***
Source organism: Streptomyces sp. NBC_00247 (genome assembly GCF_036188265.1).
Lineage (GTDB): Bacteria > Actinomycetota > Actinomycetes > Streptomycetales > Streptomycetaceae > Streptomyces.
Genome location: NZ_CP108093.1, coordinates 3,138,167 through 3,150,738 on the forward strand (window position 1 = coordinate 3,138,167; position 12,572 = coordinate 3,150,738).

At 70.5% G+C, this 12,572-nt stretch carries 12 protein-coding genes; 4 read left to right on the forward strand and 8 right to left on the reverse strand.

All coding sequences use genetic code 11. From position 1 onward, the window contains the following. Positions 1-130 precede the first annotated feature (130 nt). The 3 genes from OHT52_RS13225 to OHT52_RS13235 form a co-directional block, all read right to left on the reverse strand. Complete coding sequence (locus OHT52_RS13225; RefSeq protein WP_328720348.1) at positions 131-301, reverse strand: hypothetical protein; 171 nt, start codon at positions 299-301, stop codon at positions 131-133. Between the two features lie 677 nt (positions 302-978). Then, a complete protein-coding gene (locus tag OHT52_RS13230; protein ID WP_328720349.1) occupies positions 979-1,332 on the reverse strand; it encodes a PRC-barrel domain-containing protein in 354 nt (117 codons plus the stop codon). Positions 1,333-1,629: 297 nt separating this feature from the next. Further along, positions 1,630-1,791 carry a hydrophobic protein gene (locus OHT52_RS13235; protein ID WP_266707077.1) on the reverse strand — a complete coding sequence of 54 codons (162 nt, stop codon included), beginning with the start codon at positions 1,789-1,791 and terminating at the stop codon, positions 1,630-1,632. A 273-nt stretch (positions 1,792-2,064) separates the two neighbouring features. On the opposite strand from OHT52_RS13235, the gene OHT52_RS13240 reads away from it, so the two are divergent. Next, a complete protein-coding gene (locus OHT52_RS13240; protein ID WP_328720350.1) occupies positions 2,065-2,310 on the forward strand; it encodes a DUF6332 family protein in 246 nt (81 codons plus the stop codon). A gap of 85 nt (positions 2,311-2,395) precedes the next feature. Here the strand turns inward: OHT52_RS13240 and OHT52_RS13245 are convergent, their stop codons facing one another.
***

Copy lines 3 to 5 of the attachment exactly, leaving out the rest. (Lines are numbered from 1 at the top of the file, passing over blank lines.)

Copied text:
Genome location: NZ_CP108093.1, coordinates 3,138,167 through 3,150,738 on the forward strand (window position 1 = coordinate 3,138,167; position 12,572 = coordinate 3,150,738).

At 70.5% G+C, this 12,572-nt stretch carries 12 protein-coding genes; 4 read left to right on the forward strand and 8 right to left on the reverse strand.

All coding sequences use genetic code 11. From position 1 onward, the window contains the following. Positions 1-130 precede the first annotated feature (130 nt). The 3 genes from OHT52_RS13225 to OHT52_RS13235 form a co-directional block, all read right to left on the reverse strand. Complete coding sequence (locus OHT52_RS13225; RefSeq protein WP_328720348.1) at positions 131-301, reverse strand: hypothetical protein; 171 nt, start codon at positions 299-301, stop codon at positions 131-133. Between the two features lie 677 nt (positions 302-978). Then, a complete protein-coding gene (locus tag OHT52_RS13230; protein ID WP_328720349.1) occupies positions 979-1,332 on the reverse strand; it encodes a PRC-barrel domain-containing protein in 354 nt (117 codons plus the stop codon). Positions 1,333-1,629: 297 nt separating this feature from the next. Further along, positions 1,630-1,791 carry a hydrophobic protein gene (locus OHT52_RS13235; protein ID WP_266707077.1) on the reverse strand — a complete coding sequence of 54 codons (162 nt, stop codon included), beginning with the start codon at positions 1,789-1,791 and terminating at the stop codon, positions 1,630-1,632. A 273-nt stretch (positions 1,792-2,064) separates the two neighbouring features. On the opposite strand from OHT52_RS13235, the gene OHT52_RS13240 reads away from it, so the two are divergent. Next, a complete protein-coding gene (locus OHT52_RS13240; protein ID WP_328720350.1) occupies positions 2,065-2,310 on the forward strand; it encodes a DUF6332 family protein in 246 nt (81 codons plus the stop codon). A gap of 85 nt (positions 2,311-2,395) precedes the next feature. Here the strand turns inward: OHT52_RS13240 and OHT52_RS13245 are convergent, their stop codons facing one another.